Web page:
Sunday, 3 August 2014

Well (veggie) Jel

Many believed that Fanny Cradock may herself have been preserved in Aspic by the time she appeared in full technicolour in the 1970's, such was her outdated yet strangely fascinating style and technique. She brought to mind 'days of old' and labour intensive preparation in the kitchen, when in actual fact her aim (she said) was to save the ordinary housewife the shackles of such things. Even in the 70's the thought of making elaborate jellies and aspics to present to your guests was frowned upon, but not by Fanny. Her feeling was that the fault lay with the home cooks who had a number of 'culinary bogeys', which of course included gelatine, and it was her role to eliminate them! Fanny insisted that if you treated gelatine properly, it would ALWAYS behave as good as gold for you. Who knows what she'd have made of me trying to turn all her gelatine laden dishes vegetarian mind you...


It's always a little frustrating when chefs dream up a delicious dessert using gelatine, as I never quite know how to switch it up to a vegetarian friendly version... What quantity of those funny slippery sheets of slime they use do you substitute for whichever vegetarian version you are lucky enough to find. There are gels, flakes and powders, but no slippery sheets. Fanny provides detailed charts showing how much gelatine to use for each type and quantity of any given liquid. Here's the good news, she's not a fan of slippery sheets and instead uses gelatine powder. Maybe this conversion malarkey won't be so tricky after all?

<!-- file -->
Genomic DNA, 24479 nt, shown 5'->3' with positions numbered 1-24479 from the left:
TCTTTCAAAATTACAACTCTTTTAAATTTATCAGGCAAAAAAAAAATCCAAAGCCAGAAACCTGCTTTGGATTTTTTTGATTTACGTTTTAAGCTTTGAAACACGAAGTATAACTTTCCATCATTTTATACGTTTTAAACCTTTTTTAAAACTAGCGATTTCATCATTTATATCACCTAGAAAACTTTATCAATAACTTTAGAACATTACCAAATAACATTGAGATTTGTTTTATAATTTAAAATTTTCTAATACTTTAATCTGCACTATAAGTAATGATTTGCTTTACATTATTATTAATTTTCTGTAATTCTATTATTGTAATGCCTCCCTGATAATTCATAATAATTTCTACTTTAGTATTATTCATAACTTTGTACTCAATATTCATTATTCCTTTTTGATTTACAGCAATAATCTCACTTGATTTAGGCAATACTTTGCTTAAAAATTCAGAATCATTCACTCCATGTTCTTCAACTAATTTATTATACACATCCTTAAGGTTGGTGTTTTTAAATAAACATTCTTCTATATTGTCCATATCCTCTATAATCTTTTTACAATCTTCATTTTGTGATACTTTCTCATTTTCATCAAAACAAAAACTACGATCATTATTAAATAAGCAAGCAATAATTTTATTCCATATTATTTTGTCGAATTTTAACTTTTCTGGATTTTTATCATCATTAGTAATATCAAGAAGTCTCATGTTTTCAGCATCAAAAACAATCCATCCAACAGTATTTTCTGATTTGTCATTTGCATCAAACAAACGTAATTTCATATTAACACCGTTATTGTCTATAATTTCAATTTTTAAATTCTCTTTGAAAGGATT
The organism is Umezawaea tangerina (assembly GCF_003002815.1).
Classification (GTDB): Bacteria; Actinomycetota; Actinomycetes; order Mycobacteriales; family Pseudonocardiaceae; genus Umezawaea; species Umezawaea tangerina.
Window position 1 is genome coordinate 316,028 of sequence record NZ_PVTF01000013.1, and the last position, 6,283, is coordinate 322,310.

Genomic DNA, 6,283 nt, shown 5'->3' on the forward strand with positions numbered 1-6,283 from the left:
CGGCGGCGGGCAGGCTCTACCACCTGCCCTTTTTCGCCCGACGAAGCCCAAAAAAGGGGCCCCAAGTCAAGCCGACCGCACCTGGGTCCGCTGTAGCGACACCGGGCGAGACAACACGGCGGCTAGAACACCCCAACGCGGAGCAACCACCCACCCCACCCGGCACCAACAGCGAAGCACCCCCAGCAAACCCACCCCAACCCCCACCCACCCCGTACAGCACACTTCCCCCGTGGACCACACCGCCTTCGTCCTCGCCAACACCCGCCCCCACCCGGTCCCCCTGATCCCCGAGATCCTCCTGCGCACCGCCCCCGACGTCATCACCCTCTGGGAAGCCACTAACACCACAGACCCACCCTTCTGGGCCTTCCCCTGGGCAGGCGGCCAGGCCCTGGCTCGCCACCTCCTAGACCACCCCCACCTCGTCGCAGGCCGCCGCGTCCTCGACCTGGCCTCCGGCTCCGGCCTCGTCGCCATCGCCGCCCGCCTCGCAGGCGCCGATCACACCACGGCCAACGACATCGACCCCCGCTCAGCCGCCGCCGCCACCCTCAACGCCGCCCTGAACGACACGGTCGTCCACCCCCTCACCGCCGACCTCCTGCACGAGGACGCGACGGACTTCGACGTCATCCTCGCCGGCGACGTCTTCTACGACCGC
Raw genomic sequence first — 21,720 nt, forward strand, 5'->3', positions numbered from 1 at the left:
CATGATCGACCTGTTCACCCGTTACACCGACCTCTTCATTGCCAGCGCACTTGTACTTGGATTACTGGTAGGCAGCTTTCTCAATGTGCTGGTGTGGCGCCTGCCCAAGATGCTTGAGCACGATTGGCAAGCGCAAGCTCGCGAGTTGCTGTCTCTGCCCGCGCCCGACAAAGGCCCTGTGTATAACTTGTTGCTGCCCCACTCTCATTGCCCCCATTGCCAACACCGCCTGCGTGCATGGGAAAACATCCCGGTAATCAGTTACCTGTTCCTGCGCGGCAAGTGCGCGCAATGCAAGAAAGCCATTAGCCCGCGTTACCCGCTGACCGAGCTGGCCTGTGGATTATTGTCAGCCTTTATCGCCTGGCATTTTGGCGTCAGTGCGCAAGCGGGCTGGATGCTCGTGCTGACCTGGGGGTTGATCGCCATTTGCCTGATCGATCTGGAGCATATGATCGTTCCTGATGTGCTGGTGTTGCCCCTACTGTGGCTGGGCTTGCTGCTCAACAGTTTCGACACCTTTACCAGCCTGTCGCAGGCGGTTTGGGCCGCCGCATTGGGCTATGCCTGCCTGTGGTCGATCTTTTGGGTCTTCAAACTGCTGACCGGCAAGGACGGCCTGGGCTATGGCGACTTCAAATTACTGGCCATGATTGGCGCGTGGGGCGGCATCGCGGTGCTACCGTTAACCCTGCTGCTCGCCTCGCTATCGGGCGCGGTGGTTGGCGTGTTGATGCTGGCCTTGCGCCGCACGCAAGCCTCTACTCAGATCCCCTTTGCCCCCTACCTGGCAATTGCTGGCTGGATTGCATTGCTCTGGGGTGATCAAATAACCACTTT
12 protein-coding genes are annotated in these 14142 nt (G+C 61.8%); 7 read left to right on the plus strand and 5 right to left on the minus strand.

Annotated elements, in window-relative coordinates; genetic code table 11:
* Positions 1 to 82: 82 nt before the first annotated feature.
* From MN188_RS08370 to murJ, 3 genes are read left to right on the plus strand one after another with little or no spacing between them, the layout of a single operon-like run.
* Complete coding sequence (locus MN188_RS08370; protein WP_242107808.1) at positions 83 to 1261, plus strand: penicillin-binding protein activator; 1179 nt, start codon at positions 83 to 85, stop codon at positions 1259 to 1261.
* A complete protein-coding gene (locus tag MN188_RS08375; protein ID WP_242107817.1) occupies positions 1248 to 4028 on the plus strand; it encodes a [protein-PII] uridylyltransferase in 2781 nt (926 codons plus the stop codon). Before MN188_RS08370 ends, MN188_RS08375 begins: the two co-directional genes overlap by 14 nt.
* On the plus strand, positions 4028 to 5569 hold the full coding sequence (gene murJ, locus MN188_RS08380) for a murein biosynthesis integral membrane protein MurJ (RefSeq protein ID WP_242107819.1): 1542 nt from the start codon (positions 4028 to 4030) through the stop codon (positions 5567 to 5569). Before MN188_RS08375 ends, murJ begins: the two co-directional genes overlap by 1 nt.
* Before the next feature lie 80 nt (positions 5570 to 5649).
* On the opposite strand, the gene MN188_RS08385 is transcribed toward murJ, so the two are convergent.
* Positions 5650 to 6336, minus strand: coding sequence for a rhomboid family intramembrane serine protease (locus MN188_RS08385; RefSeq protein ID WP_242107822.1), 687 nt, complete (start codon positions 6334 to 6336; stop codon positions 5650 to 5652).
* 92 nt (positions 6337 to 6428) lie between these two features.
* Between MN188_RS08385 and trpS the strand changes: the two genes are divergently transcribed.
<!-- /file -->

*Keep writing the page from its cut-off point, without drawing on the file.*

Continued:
Fanny insists that we are all firm with ourselves over accuracy. We MUST measure out not only the powder but also the liquids, making sure we give our scales a good prodding before we do so to ensure they behave. I do like to measure things anyway, clearly I am teachers pet in the jelly class. She has not time whatsoever for those women who write to her to moan that there gelatine has sunk to the bottom of their dishes, or has clumped in lumps. Fanny gets down with the kids in her response and can only think of a one word reply... 'punk!' I am pretty sure her exact response may have rhymed with that but was unprintable in the 70's. Her method is to scatter gelatine powder onto the given quantities of cold liquid in the charts, heat and stir over a low flame and then add it to the bulk liquid. The instructions for the Agar powder I am using first (from Experichef) are more or less the same, except I add the powder to the total amount of liquid before heating. It's 1g of powder to 100ml of liquid. Fanny says this is 'POPPYCOCK' but in fairness I don't think she was really referring to Agar...


Fannys' first foray into the land of wibble wobble is entirely decorative. She wants to show us the wonders of jelly by helping us recreate a Victorian table centrepiece for a ball or supper, which of course would have always been homemade. I didn't really imagine they had packet jelly in those days anyway, but I think she's warning us not to dissolve some flavoured cubes from the supermarket here. Fanny says all I need to produce an quick and easy 'elaboration' is some fluted pastry cutters and a sharp knife. As long as I prepare my jelly moulds correctly that is. If my mixture if contains cream they should be oiled, if they don't they should be thoroughly wetted. I'm trying out a range of different moulds for this Victorian sensation, but no cream. Wet it is!